A Model for Cooperation

09 Mar 2006

The Sertão is an arid and harsh region of north-eastern Brazil. It is no surprise that it is one of the poorest areas of this part of South America; here poor soil fertility and sporadic rainfall create difficulties for many types of farming activity.

Yet there are people, plants and animals that have managed to adapt well to the demanding environment. Maize, beans and manioc are some of the few varieties that local farmers can grow.

It is in these barren expanses that the umbu fruit is found: it is not cultivated but gathered and its importance has grown significantly in the short space of a few years. Umbu trees grow spontaneously and have a distinctive green umbrella-shaped crown. They are scattered throughout the plains, bringing an attractive contrast to the straw-colored grass scorched by the sun.

In the native Tupiguarani language, the word ‘umbu’ means ‘tree that provides drink’ and in such a dry place the tree certainly is a miracle of nature. On the rare occasions when it rains, the tuber-like roots can collect and store up to 3 000 liters of water, enough to hold out for many long months until the arrival of the next thunderstorm.

Gabrio Marinozzi, an official at the Ministry for Rural Development and the Slow Food Convivium leader in Brasilia, deserves the credit for being the first to spot that the umbu—a fruit with a very pleasant sweet but slightly acidulous taste—might represent a great opportunity for people in the state of Bahia, who have always appreciated its quality.

His suggestions led to the creation of a Presidium and a series of projects that are yielding results beyond the most optimistic expectations. Until a few years ago the fruit was completely unknown outside its area of origin and consumption was inevitably restricted to the local area.

Presented at the last Salone del Gusto in October 2004, the umbu, which is not at all sickly-sweet like many other tropical fruits, has gained international popularity. A promising venture has been created with Alter Ego, a major French company that markets fair and socially responsible products in Europe, while always focusing on quality.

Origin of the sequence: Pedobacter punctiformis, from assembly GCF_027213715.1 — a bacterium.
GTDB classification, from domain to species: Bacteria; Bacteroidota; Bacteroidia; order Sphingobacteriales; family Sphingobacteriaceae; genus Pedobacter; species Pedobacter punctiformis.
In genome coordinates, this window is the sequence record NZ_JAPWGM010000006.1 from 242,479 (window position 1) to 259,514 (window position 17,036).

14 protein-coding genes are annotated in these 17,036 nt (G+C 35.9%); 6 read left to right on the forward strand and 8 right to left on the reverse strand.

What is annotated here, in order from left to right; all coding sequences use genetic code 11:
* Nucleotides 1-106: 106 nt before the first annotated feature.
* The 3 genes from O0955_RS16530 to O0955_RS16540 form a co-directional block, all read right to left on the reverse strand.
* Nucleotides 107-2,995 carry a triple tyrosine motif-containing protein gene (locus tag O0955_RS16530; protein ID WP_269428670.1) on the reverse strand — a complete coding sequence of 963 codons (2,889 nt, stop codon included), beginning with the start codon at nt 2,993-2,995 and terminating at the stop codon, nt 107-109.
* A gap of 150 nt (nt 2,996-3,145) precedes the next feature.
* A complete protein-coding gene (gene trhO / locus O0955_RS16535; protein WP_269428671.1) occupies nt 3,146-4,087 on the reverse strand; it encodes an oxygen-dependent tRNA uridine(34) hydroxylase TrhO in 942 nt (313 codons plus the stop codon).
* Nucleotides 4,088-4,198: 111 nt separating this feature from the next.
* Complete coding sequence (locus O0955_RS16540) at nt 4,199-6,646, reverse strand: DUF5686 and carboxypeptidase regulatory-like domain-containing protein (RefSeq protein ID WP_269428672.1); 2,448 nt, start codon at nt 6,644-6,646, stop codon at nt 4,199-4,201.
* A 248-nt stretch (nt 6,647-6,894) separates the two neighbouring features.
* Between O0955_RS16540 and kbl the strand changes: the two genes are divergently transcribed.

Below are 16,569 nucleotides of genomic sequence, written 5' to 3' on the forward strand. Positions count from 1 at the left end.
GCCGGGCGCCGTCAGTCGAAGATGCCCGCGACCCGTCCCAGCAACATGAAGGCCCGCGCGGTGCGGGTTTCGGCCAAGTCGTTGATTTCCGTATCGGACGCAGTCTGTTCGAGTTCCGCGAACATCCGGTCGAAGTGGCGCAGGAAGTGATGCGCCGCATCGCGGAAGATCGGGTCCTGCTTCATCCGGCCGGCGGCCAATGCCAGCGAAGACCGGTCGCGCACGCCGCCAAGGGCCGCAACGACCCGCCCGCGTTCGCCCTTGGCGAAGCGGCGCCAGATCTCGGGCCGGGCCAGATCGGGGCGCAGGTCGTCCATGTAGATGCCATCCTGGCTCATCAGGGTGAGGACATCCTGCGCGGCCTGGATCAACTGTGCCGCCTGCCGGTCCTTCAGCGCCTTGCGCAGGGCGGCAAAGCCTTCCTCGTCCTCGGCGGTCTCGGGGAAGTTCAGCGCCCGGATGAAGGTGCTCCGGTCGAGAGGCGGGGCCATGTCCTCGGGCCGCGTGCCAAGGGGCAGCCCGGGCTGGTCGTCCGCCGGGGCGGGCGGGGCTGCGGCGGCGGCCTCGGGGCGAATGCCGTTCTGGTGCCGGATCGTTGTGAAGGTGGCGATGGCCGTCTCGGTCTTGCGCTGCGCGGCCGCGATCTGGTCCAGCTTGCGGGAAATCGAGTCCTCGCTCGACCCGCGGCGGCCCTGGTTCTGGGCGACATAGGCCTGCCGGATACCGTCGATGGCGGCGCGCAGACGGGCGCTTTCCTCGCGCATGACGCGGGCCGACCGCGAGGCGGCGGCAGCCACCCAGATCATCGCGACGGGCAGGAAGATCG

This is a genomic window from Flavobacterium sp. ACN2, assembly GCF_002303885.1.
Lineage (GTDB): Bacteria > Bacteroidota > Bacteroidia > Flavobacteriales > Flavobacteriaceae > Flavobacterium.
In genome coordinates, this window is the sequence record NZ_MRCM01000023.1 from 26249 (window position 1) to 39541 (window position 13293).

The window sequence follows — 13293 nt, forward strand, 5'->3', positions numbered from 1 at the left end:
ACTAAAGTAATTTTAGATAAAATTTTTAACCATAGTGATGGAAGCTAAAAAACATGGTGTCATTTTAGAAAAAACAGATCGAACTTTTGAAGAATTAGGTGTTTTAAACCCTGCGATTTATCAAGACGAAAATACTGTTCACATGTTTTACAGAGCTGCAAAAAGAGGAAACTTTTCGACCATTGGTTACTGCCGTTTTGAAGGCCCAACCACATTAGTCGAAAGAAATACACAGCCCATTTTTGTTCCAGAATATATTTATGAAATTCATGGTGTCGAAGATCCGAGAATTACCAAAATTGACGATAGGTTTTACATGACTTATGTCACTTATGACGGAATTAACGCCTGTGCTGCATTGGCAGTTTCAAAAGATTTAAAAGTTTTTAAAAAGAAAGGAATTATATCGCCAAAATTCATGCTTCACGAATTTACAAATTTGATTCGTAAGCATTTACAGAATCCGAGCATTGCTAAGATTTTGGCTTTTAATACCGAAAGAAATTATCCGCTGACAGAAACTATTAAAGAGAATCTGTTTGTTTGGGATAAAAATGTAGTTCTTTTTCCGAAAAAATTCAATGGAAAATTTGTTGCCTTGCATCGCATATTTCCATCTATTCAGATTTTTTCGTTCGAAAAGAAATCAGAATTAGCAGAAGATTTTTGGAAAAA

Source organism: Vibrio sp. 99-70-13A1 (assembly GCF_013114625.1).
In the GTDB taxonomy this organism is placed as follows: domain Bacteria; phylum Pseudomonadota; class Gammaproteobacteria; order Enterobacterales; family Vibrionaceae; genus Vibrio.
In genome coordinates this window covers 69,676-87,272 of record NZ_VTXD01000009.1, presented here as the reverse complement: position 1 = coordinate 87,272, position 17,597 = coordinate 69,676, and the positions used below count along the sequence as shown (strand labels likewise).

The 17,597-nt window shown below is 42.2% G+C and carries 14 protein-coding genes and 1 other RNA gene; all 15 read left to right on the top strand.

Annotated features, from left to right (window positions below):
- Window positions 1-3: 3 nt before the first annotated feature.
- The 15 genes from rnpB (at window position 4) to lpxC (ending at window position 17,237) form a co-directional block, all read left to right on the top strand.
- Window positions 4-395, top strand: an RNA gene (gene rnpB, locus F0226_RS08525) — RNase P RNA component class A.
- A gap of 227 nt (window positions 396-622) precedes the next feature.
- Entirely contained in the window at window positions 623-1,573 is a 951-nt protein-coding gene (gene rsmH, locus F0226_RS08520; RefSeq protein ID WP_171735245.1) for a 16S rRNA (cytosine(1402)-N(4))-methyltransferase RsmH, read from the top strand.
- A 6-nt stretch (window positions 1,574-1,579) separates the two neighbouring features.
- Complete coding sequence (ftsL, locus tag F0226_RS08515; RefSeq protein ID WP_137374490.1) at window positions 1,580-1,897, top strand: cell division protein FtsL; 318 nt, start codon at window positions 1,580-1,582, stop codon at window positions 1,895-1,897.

The initiative has unexpectedly boosted employment prospects for Brazilian gatherers. The excellent European response to the product has given a stimulus to local communities. They have organized themselves into cooperatives, improved production methods and developed conserves — the fruit is very suitable for processing into jam, juice or jelly.

Just recently there has been news that, with the help of just a few thousand euros, ten communities in the sertão of Bahia—in the municipalities of Canudos, Uauà and Curaça—have set up small workshops to enable local communities to process the umbu and earn a respectable income from selling the fruit, both fresh and processed.

All this has been made possible thanks to the commitment of the Slow Food Foundation for Biodiversity and the Veneto Regional Authority, which, linked to Brazil by emigration in the past, undertook to support all the existing Brazilian Presidia. It wasn’t an excessive effort but it was enough to set into motion a virtuous cycle and promote an excellent product.

It is even more important to highlight the fact that new prospects have been created in a region where, apart from drought, the presence of large landholdings, unequal distribution of resources and the abandonment of rural areas by large numbers of people — who end up swelling the endless outskirts of coastal cities — are serious problems.

The situation has improved by backing a completely sustainable activity. The positive experience of the Brazilian umbu supports me in my belief that in order to help rural economies grow, it is not necessary to invest disproportionate sums of money that devastate traditional cultures, nor to construct who knows what sort of infrastructure that blights the environment and doesn’t last a moment.

Often it is enough to provide practical help that inspires confidence in those who already belief in the potential of the land where they live.

First printed in La Stampa on January 23, 2006

Adapted by Ronnie Richards

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